Influential charities have delivered a joint plan to end rough sleeping and destitution to the Scottish Government today in a bid to ensure people do not return to the streets after the Covid-19 pandemic.
The Everybody Home collective is made up of 19 charities – including leading homelessness groups like Crisis, Homeless Network Scotland and Social Bite – and they have joined forces to prevent a looming homelessness crisis in the country due to the disruption and economic hardship to come.
The collective are highlighting three key asks that experts and academics believe could permanently end rough sleeping – a ‘triple lock’ of measures to protect progress and underpin next steps.
A focus on prevention is one of their asks, with a call to boost housing capacity and make a particular commitment to increase the supply of social-rent homes, which have been severely underdeveloped in the UK-wide housing crisis. Everybody Home is also prioritising permanently preventing a return to previous levels of rough sleeping and called for no evictions into homelessness, the end of avoidable evictions and the threat of illegal evictions.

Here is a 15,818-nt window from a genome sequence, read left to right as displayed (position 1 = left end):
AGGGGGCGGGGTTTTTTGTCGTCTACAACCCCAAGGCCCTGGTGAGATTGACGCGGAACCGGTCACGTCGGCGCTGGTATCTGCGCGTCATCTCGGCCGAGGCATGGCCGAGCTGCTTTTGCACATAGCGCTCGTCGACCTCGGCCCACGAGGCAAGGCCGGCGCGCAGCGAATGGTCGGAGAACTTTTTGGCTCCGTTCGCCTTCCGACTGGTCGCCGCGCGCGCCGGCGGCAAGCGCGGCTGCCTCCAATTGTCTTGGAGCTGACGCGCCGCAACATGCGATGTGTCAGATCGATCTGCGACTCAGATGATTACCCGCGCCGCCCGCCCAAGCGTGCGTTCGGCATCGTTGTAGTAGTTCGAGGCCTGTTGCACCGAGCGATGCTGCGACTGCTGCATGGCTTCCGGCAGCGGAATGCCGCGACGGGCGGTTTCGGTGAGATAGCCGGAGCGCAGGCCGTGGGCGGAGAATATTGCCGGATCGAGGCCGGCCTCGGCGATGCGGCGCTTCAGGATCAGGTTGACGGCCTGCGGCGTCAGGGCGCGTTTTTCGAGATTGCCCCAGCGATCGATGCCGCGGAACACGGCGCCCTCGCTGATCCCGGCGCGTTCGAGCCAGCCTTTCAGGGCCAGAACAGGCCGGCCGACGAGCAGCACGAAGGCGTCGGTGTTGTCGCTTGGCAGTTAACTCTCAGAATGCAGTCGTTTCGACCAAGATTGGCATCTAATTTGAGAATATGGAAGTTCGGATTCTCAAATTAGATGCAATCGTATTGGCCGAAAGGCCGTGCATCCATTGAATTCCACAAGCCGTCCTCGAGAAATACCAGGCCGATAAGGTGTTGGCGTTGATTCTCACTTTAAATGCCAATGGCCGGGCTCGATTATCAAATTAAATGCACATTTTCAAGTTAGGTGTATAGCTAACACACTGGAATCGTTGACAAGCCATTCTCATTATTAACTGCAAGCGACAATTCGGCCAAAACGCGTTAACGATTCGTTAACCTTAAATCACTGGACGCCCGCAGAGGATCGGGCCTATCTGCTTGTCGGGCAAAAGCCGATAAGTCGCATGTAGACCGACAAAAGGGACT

Scotland has a unique window to end rough sleeping and mitigate the impact of all forms of homelessness
Holyrood will also be presented with a framework for offering support to local authorities, private landlords, tenants and housing associations as well as a framework to support rapid scaling of Housing First across all areas in Scotland.
Housing First has been at the core of Scotland’s efforts to end rough sleeping once and for all in recent years. Earlier this month, Homeless Network Scotland reported that the Housing First Pathfinder had housed 250 people across Edinburgh, Glasgow, Dundee, Stirling and Aberdeen/Aberdeenshire in its first year. There is an intention to include around 200 people, who are currently being housed to protect them from Covid-19, in the scheme after the pandemic.